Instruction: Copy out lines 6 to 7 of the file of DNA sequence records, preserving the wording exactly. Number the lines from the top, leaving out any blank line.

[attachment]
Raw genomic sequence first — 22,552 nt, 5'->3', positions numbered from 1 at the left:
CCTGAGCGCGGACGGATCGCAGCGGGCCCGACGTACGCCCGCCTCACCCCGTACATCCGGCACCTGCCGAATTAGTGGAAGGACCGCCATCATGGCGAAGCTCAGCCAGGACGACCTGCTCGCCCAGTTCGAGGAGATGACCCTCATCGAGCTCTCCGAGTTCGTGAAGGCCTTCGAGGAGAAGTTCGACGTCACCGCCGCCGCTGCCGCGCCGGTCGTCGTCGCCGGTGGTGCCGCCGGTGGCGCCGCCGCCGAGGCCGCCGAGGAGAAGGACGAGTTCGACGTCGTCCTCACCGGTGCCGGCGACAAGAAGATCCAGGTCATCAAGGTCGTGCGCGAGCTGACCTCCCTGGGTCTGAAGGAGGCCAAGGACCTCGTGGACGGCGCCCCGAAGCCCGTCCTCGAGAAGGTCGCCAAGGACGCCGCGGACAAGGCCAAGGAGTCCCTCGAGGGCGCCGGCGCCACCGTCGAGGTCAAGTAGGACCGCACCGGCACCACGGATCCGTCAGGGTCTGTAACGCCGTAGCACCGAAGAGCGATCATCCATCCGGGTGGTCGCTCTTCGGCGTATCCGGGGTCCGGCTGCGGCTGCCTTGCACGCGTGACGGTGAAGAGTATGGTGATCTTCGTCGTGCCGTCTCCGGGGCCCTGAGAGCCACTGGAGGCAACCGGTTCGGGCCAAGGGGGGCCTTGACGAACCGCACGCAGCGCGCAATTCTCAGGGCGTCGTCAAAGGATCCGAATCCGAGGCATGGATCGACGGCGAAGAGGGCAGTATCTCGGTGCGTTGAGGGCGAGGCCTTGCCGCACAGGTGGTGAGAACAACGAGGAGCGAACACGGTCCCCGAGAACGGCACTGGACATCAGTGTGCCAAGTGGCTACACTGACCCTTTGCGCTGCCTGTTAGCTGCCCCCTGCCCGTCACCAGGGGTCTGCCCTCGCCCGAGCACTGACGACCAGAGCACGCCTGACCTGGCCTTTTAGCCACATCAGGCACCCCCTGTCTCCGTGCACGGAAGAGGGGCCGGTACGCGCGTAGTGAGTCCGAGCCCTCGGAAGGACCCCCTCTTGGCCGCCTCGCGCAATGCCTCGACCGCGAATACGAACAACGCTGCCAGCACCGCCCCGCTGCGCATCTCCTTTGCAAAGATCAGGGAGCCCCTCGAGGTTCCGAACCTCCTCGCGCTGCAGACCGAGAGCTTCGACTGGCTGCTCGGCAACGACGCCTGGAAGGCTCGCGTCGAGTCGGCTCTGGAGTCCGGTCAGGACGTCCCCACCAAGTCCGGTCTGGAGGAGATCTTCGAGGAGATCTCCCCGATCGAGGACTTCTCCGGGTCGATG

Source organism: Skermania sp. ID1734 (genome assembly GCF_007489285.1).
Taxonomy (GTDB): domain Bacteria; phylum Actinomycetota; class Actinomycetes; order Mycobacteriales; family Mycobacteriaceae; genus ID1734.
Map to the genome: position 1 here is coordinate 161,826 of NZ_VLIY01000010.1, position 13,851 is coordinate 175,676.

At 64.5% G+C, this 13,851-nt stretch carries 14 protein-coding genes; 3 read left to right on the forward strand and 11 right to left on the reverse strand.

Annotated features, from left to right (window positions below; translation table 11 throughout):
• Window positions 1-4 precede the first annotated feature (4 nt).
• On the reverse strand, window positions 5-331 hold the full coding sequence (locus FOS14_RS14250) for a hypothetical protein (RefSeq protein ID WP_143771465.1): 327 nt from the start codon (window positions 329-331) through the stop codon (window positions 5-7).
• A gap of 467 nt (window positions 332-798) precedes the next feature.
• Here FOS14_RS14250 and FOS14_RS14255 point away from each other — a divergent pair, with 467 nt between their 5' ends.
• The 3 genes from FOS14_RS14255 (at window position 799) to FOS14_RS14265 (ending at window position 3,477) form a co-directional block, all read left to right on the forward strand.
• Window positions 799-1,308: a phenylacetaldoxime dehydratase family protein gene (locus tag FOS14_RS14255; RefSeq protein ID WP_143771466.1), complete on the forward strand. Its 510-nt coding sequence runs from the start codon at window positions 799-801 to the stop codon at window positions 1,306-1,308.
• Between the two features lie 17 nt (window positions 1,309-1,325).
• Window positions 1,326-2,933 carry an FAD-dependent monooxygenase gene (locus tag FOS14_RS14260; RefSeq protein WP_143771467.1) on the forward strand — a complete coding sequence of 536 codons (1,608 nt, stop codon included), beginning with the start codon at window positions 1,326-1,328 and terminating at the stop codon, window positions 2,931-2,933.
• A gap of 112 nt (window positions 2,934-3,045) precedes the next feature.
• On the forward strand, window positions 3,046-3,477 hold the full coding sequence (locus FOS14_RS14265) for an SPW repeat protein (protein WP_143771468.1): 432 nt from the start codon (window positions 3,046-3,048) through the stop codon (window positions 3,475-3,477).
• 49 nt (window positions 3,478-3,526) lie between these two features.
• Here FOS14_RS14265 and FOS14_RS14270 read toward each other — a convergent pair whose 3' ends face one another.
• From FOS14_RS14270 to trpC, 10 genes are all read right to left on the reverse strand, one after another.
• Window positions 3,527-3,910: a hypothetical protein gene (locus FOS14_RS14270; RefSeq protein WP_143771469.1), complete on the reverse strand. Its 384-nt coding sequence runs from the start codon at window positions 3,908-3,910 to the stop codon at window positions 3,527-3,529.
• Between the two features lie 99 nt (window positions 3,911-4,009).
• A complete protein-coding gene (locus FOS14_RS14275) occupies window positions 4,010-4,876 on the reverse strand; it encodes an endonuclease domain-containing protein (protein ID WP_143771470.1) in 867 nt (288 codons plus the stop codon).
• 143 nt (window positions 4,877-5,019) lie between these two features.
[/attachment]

At 64.5% G+C, this 13,851-nt stretch carries 14 protein-coding genes; 3 read left to right on the forward strand and 11 right to left on the reverse strand.

Annotated features, from left to right (window positions below; translation table 11 throughout):